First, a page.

Protests continue at Sabarimala as 2 women try to enter hill shrine

Sabarimala: Four days after the doors of the Sabarimala temple in Kerala opened after the Supreme Court stepped in to overturn a nearly three-decade-old ruling formalising a ban on women of menstruating age.

Today, two women in their early forties who started walking towards the Sabarimala temple today were stopped by protesters 200 metres from the base camp Pamba. Vasanthi, 41, and Aadhiseshi, 42, said the protesters surrounded them, blocked their way and forced them to return to the base camp.

Yesterday, another women arrived at Pamba, attempting to enter the temple. However, Manju, general secretary of the Kerala Dalit Mahila Federation was told that no police protection will be provided until background check is done to verify if she was an activist. The decision is likely to be announced today.

Police sources said the woman has a few cases against her and alleged links to a radical organisation. Manju’s plan for the trek was also thwarted after heavy rains in the area.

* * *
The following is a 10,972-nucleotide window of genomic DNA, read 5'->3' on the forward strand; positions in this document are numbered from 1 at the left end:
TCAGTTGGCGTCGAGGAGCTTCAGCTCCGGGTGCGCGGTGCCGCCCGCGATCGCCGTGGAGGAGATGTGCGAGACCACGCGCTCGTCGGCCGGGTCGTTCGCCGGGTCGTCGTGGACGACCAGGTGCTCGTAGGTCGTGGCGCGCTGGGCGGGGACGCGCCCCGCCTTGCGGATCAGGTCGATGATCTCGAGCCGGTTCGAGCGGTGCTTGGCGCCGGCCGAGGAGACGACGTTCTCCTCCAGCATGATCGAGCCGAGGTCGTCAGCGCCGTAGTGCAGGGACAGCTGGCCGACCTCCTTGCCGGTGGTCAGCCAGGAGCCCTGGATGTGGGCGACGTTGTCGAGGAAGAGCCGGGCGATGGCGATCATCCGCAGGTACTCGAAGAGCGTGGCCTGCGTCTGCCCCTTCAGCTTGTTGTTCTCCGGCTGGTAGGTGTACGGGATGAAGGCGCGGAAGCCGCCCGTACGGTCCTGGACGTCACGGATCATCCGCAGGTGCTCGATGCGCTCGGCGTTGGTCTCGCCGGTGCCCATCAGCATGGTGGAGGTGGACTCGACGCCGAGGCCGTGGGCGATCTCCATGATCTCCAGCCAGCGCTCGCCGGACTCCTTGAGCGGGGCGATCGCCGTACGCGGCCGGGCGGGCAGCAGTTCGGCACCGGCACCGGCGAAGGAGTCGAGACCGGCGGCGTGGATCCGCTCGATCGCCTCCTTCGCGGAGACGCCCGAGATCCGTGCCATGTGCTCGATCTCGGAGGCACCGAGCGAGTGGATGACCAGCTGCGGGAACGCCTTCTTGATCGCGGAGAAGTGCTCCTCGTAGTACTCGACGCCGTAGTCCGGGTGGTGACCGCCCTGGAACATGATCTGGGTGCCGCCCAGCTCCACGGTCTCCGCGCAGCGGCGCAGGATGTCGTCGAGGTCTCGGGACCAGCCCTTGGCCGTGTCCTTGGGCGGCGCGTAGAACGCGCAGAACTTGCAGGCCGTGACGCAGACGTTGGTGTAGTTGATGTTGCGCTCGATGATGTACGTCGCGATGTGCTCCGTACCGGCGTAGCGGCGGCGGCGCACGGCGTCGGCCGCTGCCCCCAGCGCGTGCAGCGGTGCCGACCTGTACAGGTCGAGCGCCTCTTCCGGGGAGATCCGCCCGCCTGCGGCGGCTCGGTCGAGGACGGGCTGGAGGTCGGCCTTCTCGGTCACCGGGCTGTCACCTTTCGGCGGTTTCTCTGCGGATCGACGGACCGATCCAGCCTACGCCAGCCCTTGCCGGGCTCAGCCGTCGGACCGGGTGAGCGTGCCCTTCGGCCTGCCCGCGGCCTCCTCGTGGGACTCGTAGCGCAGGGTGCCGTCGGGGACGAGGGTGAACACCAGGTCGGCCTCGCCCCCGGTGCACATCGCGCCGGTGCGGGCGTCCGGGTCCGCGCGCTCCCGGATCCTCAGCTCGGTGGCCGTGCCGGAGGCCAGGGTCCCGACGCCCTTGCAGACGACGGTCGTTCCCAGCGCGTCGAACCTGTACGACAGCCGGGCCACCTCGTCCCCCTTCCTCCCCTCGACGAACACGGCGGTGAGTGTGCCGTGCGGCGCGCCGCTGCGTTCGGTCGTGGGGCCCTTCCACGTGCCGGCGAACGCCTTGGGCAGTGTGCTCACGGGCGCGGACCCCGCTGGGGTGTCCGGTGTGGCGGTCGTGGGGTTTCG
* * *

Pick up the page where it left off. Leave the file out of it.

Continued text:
On 28 September, a five-judge Constitution bench of the Supreme Court, headed by the then chief justice Dipak Misra, lifted the centuries-old ban on the entry of women of menstrual age into the shrine.

The temple will be cloased tomorrow as per the Hindu calendar schedule. It will be opened only for Manadala pooja celebrations in mid November. It may be recalled that protests intensified after the hill-shrine opened its doors to the public. The centre asked the southern states of Kerala, Tamilnadu and Karnataka to tighten security and monitor the dissemination of adverse messages through the social media.

Meanwhile Union Minister Pon Radhakrishnan said the Kerala government was trying to pass the buck on the Sabarimala temple issue to the Travancore Devaswom Board that manages the shrine, instead of taking responsibility. ‘There is no place in Sabarimala for social activists or social enthusiasts. Activists are trying to destroy the unity among the communities and destroy faith in religion,’ he told reporters here.

He said the government instead of remaining silent on the Lord Ayyappa temple issue should take responsibility. The minister also accused the Kerala government of being vindictive to people who participated in the protests on the Sabarimala issue.

Yesterdasy, when asked about the trouble in Sabaraimala Ayyappa shrine following Supreme Court verdict, actor-politician Rajinikanth, said, “Traditions should be allowed to be practiced. It is a matter of faith and belief.”

Queried whether he opposes the apex court order on the issue, the actor said, “Women have equal rights and I respect the order, but we should respect traditions too.”

NT Bureau